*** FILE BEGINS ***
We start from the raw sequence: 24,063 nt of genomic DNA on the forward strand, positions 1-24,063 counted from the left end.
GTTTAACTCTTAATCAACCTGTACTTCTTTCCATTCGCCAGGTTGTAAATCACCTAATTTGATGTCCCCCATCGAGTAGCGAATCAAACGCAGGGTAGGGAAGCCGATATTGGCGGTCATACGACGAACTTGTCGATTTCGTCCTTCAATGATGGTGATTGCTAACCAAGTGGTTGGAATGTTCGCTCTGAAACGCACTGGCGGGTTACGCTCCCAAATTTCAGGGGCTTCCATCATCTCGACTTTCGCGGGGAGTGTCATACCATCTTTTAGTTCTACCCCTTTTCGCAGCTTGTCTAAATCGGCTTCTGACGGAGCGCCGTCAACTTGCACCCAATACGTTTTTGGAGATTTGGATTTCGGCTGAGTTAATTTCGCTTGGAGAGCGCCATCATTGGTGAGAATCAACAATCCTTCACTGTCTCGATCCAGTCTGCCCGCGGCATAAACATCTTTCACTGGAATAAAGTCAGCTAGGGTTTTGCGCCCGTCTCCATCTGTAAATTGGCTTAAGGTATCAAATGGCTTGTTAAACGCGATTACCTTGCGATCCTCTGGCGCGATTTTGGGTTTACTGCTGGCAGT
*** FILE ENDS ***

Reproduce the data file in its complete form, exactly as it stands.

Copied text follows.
We start from the raw sequence: 24,063 nt of genomic DNA on the forward strand, positions 1-24,063 counted from the left end.
GTTTAACTCTTAATCAACCTGTACTTCTTTCCATTCGCCAGGTTGTAAATCACCTAATTTGATGTCCCCCATCGAGTAGCGAATCAAACGCAGGGTAGGGAAGCCGATATTGGCGGTCATACGACGAACTTGTCGATTTCGTCCTTCAATGATGGTGATTGCTAACCAAGTGGTTGGAATGTTCGCTCTGAAACGCACTGGCGGGTTACGCTCCCAAATTTCAGGGGCTTCCATCATCTCGACTTTCGCGGGGAGTGTCATACCATCTTTTAGTTCTACCCCTTTTCGCAGCTTGTCTAAATCGGCTTCTGACGGAGCGCCGTCAACTTGCACCCAATACGTTTTTGGAGATTTGGATTTCGGCTGAGTTAATTTCGCTTGGAGAGCGCCATCATTGGTGAGAATCAACAATCCTTCACTGTCTCGATCCAGTCTGCCCGCGGCATAAACATCTTTCACTGGAATAAAGTCAGCTAGGGTTTTGCGCCCGTCTCCATCTGTAAATTGGCTTAAGGTATCAAATGGCTTGTTAAACGCGATTACCTTGCGATCCTCTGGCGCGATTTTGGGTTTACTGCTGGCAGT